For much of the last year and a half, I have lingered in a strange space of utter heartbreak and stubborn joy.
The job descriptions I have wanted more than any other in life have been to be a wife and a mother, but things have not gone according to my carefully laid plans. With that, I have had to reconsider everything I assumed for how I would live my life in my late twenties into my thirties. Piece by piece, I have been slowly letting go and burying the things I held onto so tightly.
Grief is a cycle – it comes in seasons and waves and is not always predictable. In order to not let my disappointment consume me, I have had to actively choose to sit down each day and list the blessings in my life. What is present in my life today that makes me smile? What do I get to do that I could not (or not as easily) if I woke up today as a mom?
Taking the time to spend with my friends who are moms and their precious children, listening to their joys and challenges helps me to shift my perspective. I have a dear friend (a Mama herself) who encouraged me to embrace my current, non-pregnant, pre-children season of life with as much gusto as possible. Not pregnant this month? Feel free to walk on the wild side. Not pregnant? Have a glass of red wine. Not pregnant? Sleep in. Not pregnant? Write and pursue your dreams now as much as you can.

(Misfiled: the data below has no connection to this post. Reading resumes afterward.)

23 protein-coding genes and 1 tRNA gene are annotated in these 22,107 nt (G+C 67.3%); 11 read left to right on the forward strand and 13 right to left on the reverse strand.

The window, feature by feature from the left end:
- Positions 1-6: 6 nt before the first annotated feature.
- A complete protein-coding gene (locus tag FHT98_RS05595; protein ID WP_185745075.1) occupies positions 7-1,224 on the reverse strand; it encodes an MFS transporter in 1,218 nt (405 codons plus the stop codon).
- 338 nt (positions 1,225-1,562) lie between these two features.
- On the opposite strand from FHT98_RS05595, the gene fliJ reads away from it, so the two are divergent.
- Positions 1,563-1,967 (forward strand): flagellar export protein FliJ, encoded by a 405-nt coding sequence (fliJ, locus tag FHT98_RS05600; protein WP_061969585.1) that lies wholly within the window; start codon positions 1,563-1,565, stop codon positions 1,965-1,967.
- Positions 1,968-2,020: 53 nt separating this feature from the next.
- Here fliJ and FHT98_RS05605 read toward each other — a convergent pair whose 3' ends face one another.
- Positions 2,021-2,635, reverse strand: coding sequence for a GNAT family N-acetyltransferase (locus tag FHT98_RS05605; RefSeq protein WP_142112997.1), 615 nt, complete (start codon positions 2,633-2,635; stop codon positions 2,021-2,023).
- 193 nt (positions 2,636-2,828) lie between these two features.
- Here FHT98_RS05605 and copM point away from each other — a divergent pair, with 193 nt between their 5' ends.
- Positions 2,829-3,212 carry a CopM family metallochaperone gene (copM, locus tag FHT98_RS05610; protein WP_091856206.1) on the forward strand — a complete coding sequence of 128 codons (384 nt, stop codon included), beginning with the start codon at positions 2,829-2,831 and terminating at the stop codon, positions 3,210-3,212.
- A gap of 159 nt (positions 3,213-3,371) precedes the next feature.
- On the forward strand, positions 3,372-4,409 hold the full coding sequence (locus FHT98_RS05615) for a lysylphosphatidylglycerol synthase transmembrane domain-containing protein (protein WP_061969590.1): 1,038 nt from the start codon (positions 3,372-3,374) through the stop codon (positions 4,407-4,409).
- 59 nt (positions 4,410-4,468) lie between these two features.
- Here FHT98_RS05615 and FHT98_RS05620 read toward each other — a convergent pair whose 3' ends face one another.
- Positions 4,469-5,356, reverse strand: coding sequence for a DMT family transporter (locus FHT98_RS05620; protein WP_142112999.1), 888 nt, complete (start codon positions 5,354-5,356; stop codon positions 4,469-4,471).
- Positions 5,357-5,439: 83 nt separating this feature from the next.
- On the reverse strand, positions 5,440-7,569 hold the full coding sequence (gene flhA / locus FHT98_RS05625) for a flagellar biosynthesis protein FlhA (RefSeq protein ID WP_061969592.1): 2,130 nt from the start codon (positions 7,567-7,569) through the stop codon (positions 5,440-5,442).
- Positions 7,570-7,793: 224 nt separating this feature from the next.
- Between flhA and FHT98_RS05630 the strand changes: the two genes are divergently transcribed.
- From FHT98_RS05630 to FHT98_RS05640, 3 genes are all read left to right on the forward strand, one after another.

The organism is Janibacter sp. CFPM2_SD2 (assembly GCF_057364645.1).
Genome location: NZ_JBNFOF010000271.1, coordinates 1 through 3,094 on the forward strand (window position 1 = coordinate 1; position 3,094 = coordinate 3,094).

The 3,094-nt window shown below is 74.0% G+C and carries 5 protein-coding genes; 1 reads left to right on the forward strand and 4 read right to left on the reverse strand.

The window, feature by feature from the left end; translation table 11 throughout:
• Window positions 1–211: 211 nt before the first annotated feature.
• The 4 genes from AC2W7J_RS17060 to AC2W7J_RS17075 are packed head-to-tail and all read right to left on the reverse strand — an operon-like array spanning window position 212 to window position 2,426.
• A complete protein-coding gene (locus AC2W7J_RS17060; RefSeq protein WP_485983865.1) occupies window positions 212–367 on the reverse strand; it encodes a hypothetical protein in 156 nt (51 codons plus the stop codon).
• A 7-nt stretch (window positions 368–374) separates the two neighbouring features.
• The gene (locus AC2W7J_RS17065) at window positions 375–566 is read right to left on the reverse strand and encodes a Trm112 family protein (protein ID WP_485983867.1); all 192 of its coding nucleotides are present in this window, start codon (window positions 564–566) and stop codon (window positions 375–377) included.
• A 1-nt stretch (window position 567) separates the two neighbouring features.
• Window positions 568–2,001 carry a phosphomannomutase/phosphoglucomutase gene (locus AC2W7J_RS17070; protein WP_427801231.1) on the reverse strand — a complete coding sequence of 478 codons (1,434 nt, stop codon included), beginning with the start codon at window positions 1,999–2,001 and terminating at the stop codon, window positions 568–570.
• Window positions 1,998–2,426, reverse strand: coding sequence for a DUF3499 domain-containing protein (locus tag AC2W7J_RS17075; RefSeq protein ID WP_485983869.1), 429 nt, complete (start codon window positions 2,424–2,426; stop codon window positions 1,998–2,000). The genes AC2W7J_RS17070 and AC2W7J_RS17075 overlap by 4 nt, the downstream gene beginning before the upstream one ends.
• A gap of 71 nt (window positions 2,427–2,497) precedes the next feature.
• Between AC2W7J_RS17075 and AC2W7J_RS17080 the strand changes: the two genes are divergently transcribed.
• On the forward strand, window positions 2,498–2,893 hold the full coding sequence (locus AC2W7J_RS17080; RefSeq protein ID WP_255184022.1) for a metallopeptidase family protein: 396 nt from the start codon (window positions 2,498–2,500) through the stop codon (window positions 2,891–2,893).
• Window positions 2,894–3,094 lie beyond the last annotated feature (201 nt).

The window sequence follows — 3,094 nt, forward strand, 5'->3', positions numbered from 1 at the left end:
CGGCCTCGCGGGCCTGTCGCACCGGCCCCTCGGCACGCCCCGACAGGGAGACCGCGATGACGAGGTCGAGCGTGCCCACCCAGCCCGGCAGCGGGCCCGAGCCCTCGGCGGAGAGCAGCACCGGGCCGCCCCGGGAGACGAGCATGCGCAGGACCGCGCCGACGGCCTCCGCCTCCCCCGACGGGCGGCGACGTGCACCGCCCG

I know these days, though they seem long, may be gone before I know it. We will have a family somehow, someday. I do not want to waste my current days longing for the ones filled with children. For I know that when I have them, sometimes I will find myself wistfully thinking about the freedom I had before they ever arrived.
Do you know what surprises me? This gratitude practice actually works. It makes more space in my heart to hold other things beside sadness. So I savor my slow, quiet mornings. I drink a cup of coffee. I sit in the park and I read books that spark my mind and soul. I do my best to not just be alive, but be intentionally present in my days. I say thank you for daily blessings and mean it.
I feel hopeful, even though my timelines are erased and five-year plans ripped to shreds. There is a new kind of freedom in having a blank slate to write the next chapter of my life without the pressure of following my self-imposed rules. I do not have the slightest clue about what the future holds, but I am giving myself permission to dream again and move forward anticipating whatever lies ahead.